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Drought impacts lessen a little but outlook is still bleak

WDAY meteorologist John Wheeler said conditions have worsened in other places, including Minnesota and northcentral Iowa. The deep moisture profile, he said, shows that there simply has not been enough rain.

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The U.S. Drought Monitor says rainfall in northcentral North Dakota is "finally helping to chip away at the long-term drought that has plagued the state since fall of 2020."

However, WDAY meteorologist John Wheeler said conditions have worsened in other places, including Minnesota and northcentral Iowa. The deep moisture profile, he said, shows that there simply has not been enough rain.

Soils remain dry throughout much of the region, the Drought Monitor says. The U.S. Department of Agriculture has reported that 92% of South Dakota and 76% of North Dakota’s topsoil moisture is short to very short, leading to limited hay production and stunted crop growth.

The Drought Monitor noted that Montana recorded less than 25% of normal precipitation in June, which is typically the highest precipitation month.

"Impacts include diminished forage production and infestations of grasshoppers," the report said.


Wheeler expects more bouts of extreme heat in July, including possible 100 degree days. That's coupled with few expectations of moisture in the region, while places like the south and the Corn Belt could see substantial rainfall.

"Rain will fall over areas that have plenty of moisture," he said.

drought monitor 7-8-21.jpg
The U.S. Drought Monitor released on July 8, 2021. (U.S. Drought Monitor)

Here is a state-by-state look at this week’s drought monitor:

Iowa: While the overall percentage of Iowa in drought conditions decreased slightly since last week, from 85.6% to 82.89%, severe drought increased slightly, from 35.62% to 37.89%.

Minnesota: Severe drought took a big jump in Minnesota this week, with the percentage of the state in that category up to 39.7%, compared to 11.4% last week. Another 53.25% is in moderate drought, while 7.04% is abnormally dry.

Montana: Drought conditions continue to worsen across Montana, with the entire state now in some type of drought condition. Extreme drought jumped from 19.94% last week to 25.9% this week. Another 39.33% is in severe drought, 19.11% is in moderate drought and 15.66% is abnormally dry.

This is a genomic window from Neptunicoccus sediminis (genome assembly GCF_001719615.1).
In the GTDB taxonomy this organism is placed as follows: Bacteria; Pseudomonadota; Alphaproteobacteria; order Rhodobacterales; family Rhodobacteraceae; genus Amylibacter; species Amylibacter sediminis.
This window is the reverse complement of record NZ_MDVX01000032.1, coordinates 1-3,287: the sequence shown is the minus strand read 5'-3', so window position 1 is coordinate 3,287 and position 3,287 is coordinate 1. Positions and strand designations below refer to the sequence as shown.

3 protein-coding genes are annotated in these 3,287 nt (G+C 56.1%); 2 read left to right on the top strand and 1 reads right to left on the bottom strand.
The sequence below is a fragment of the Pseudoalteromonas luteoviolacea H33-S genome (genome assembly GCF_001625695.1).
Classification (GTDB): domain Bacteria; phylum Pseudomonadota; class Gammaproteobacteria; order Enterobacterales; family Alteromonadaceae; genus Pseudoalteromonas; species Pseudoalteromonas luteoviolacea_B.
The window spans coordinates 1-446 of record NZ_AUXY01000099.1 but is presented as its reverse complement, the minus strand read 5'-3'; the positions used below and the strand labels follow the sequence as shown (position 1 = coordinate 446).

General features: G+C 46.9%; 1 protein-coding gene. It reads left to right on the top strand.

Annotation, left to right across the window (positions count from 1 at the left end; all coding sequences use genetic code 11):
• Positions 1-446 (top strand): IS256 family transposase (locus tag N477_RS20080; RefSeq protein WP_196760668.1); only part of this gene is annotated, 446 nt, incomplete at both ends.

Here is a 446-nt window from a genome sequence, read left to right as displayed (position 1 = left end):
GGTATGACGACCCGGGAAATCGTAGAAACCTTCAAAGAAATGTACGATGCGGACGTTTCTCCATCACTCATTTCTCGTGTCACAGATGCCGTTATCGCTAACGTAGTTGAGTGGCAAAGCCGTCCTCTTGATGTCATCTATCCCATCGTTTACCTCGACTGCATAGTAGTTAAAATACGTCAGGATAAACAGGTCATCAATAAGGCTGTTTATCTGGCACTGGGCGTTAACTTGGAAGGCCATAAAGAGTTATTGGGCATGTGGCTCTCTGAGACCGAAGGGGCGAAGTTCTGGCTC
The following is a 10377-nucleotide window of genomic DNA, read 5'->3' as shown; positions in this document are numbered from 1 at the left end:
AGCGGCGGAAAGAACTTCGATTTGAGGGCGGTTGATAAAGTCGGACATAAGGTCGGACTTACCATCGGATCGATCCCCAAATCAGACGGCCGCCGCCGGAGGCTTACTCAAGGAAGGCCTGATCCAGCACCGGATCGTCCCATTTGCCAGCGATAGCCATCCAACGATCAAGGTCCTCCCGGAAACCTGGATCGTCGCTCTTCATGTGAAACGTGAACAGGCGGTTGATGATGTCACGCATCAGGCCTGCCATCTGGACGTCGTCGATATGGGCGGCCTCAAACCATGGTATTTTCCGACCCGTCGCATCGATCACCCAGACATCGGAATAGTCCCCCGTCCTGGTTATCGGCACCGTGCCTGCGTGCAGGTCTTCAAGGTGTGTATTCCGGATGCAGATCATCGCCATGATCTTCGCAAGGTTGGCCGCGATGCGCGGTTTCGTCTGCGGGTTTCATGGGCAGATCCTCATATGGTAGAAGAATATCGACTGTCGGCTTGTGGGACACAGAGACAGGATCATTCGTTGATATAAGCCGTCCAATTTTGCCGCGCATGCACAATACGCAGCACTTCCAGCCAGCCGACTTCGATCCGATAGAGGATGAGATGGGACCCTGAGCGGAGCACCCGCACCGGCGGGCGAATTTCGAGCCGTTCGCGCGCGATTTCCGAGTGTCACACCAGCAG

Nebraska: Little changed about Nebraska's drought conditions, aside from a slight increase in overall percentage of the state in drought conditions. Extreme and severe drought percentages were identical to last week, at 0.94% and 3.79% respectively, while moderate drought went from 10.62% to 16.71%. That state is considered abnormally dry in 47.5% of land, compared to 47.95% last week.

North Dakota: While North Dakota remains the state in the region with the worst drought conditions, things did improve just slightly from last week. Exceptional drought dropped from 17.68% to 11.78%, and extreme drought dropped from 43.09% to 40.1% Severe drought was at 39.73%, up from 30.12%, and moderate drought was 8.39%, compared to 9.11% last week.

South Dakota: Extreme drought in South Dakota climbed from 12.98% to 17.82% this week, while severe drought, moderate drought and abnormally dry conditions all decreased slightly. Only 0.96% of the state remains out of drought conditions.

Wisconsin: Conditions in Wisconsin did not change significantly since last week. The Drought Monitor shows that 1.46% improved from moderate drought to abnormally dry, putting 32.25% in moderate drought now and 29.52% in abnormally dry. A pocket of extreme drought in the far southeast makes of 0.81% of Wisconsin, while 1.38% remains in severe drought. More than a third of the state is in no drought category.

Jenny Schlecht is the editor of Agweek and Sugarbeet Grower Magazine. She lives on a farm and ranch near Medina, North Dakota, with her husband and two daughters. You can reach her at jschlecht@agweek.com or 701-595-0425.
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